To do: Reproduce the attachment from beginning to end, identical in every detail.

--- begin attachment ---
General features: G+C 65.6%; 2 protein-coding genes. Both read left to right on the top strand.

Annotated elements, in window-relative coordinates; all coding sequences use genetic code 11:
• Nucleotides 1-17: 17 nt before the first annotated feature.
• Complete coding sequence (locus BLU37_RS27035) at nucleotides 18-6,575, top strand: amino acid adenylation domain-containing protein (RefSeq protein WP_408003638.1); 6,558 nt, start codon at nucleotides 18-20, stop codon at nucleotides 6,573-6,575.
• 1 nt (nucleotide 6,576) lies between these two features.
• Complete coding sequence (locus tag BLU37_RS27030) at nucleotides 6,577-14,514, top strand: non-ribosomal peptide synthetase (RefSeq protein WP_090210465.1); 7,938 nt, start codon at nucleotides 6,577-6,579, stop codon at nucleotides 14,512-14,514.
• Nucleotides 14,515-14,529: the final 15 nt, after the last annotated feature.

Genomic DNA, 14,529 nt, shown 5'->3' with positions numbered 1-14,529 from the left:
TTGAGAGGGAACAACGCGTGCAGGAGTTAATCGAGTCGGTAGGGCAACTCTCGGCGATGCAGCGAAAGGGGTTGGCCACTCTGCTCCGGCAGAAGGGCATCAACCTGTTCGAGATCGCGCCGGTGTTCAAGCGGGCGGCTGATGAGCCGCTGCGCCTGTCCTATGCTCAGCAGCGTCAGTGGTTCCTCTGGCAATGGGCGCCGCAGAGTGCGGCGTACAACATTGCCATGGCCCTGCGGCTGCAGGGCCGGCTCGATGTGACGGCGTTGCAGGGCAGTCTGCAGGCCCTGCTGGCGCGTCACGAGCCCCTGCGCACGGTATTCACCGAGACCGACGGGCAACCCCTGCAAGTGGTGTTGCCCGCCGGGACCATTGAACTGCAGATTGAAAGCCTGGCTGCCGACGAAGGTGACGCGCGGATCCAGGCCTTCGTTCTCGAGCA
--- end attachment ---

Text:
General features: G+C 65.6%; 2 protein-coding genes. Both read left to right on the top strand.

Annotated elements, in window-relative coordinates; all coding sequences use genetic code 11:
• Nucleotides 1-17: 17 nt before the first annotated feature.
• Complete coding sequence (locus BLU37_RS27035) at nucleotides 18-6,575, top strand: amino acid adenylation domain-containing protein (RefSeq protein WP_408003638.1); 6,558 nt, start codon at nucleotides 18-20, stop codon at nucleotides 6,573-6,575.
• 1 nt (nucleotide 6,576) lies between these two features.
• Complete coding sequence (locus tag BLU37_RS27030) at nucleotides 6,577-14,514, top strand: non-ribosomal peptide synthetase (RefSeq protein WP_090210465.1); 7,938 nt, start codon at nucleotides 6,577-6,579, stop codon at nucleotides 14,512-14,514.
• Nucleotides 14,515-14,529: the final 15 nt, after the last annotated feature.

Genomic DNA, 14,529 nt, shown 5'->3' with positions numbered 1-14,529 from the left:
TTGAGAGGGAACAACGCGTGCAGGAGTTAATCGAGTCGGTAGGGCAACTCTCGGCGATGCAGCGAAAGGGGTTGGCCACTCTGCTCCGGCAGAAGGGCATCAACCTGTTCGAGATCGCGCCGGTGTTCAAGCGGGCGGCTGATGAGCCGCTGCGCCTGTCCTATGCTCAGCAGCGTCAGTGGTTCCTCTGGCAATGGGCGCCGCAGAGTGCGGCGTACAACATTGCCATGGCCCTGCGGCTGCAGGGCCGGCTCGATGTGACGGCGTTGCAGGGCAGTCTGCAGGCCCTGCTGGCGCGTCACGAGCCCCTGCGCACGGTATTCACCGAGACCGACGGGCAACCCCTGCAAGTGGTGTTGCCCGCCGGGACCATTGAACTGCAGATTGAAAGCCTGGCTGCCGACGAAGGTGACGCGCGGATCCAGGCCTTCGTTCTCGAGCA